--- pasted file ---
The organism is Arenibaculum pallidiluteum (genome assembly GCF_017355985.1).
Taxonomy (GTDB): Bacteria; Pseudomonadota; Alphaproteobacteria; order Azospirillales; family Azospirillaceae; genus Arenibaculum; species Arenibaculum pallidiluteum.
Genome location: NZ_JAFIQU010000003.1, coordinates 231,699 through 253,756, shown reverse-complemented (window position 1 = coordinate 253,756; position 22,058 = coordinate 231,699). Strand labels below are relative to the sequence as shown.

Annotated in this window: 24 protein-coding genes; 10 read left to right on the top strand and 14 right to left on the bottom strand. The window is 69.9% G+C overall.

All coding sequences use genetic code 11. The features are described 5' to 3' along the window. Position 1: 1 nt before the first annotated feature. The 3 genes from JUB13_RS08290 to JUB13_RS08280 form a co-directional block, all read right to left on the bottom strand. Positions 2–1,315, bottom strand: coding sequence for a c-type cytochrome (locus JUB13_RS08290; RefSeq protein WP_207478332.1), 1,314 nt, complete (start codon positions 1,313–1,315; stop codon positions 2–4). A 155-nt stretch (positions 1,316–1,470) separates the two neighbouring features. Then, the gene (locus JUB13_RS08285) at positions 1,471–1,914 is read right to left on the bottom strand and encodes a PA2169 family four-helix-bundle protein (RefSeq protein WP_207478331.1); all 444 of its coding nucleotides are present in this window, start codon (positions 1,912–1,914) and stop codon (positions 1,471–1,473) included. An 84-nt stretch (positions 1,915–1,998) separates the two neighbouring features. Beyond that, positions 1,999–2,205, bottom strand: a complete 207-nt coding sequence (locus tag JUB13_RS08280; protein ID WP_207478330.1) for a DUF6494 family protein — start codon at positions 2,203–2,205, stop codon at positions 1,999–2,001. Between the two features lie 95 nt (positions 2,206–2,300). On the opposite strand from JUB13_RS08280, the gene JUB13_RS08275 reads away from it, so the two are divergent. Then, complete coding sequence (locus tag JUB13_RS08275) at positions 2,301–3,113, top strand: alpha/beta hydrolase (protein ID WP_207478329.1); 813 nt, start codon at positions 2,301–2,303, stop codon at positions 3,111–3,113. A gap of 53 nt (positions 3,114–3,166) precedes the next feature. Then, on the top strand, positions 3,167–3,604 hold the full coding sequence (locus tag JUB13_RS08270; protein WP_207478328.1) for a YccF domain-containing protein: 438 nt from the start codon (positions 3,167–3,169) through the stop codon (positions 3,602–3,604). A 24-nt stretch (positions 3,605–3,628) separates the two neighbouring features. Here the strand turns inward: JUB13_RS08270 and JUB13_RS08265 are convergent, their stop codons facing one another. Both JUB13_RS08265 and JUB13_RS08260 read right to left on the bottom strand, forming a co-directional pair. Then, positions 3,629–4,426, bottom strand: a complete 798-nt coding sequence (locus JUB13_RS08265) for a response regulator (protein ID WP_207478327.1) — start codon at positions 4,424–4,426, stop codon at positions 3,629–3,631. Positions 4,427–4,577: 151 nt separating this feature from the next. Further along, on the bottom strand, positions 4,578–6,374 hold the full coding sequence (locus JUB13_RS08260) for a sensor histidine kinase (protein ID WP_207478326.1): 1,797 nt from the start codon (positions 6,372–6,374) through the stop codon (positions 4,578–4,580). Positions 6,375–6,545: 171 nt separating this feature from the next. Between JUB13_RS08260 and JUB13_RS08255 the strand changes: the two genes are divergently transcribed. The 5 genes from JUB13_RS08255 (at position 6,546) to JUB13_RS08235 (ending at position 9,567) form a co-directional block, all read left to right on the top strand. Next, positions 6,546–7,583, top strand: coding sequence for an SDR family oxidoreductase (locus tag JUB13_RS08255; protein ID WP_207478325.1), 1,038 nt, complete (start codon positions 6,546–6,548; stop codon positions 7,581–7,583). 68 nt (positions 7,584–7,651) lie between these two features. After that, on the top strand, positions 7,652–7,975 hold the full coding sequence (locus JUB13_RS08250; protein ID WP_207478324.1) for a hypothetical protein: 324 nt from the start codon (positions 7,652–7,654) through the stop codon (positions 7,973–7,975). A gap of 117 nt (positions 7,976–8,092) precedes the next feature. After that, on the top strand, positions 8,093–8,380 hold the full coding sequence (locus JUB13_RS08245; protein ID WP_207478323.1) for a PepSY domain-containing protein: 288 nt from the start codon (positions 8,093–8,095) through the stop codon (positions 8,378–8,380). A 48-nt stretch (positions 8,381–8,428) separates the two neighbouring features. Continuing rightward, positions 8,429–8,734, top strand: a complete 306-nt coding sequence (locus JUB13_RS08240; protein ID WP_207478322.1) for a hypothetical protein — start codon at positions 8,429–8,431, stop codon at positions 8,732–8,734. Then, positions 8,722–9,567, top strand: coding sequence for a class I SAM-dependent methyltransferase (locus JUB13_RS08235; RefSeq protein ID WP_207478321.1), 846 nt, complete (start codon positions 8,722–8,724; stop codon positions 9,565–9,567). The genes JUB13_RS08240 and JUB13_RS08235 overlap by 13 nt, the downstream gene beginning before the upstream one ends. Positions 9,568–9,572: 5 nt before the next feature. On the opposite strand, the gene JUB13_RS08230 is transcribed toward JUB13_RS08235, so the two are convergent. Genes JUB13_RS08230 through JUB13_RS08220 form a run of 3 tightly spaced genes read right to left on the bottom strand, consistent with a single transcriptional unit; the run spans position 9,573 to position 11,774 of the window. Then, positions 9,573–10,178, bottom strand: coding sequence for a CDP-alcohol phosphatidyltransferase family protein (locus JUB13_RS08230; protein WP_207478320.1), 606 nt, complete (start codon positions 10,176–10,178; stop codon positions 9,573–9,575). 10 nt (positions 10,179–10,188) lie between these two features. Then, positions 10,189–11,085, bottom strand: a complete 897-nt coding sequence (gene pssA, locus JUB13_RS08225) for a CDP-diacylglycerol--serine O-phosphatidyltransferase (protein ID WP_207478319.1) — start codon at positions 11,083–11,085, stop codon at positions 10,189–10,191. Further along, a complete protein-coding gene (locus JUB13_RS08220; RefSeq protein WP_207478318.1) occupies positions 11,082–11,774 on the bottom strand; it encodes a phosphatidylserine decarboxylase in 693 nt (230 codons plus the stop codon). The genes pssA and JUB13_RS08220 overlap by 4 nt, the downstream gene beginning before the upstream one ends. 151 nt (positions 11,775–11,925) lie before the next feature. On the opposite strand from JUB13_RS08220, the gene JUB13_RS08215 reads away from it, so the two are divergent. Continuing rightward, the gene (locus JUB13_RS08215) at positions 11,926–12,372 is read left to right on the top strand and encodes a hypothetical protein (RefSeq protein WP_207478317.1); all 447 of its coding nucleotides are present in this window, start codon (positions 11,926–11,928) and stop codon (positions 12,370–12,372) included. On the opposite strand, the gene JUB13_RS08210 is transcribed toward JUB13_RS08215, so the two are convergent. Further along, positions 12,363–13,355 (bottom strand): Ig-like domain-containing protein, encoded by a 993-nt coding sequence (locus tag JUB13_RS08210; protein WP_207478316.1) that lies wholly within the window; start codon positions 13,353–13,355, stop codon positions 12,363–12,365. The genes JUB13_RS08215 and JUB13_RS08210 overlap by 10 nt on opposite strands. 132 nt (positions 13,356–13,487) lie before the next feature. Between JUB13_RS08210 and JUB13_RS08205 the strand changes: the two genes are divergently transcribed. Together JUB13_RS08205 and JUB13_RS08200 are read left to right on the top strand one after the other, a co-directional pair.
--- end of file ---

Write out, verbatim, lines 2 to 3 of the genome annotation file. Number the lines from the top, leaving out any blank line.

Taxonomy (GTDB): Bacteria; Pseudomonadota; Alphaproteobacteria; order Azospirillales; family Azospirillaceae; genus Arenibaculum; species Arenibaculum pallidiluteum.
Genome location: NZ_JAFIQU010000003.1, coordinates 231,699 through 253,756, shown reverse-complemented (window position 1 = coordinate 253,756; position 22,058 = coordinate 231,699). Strand labels below are relative to the sequence as shown.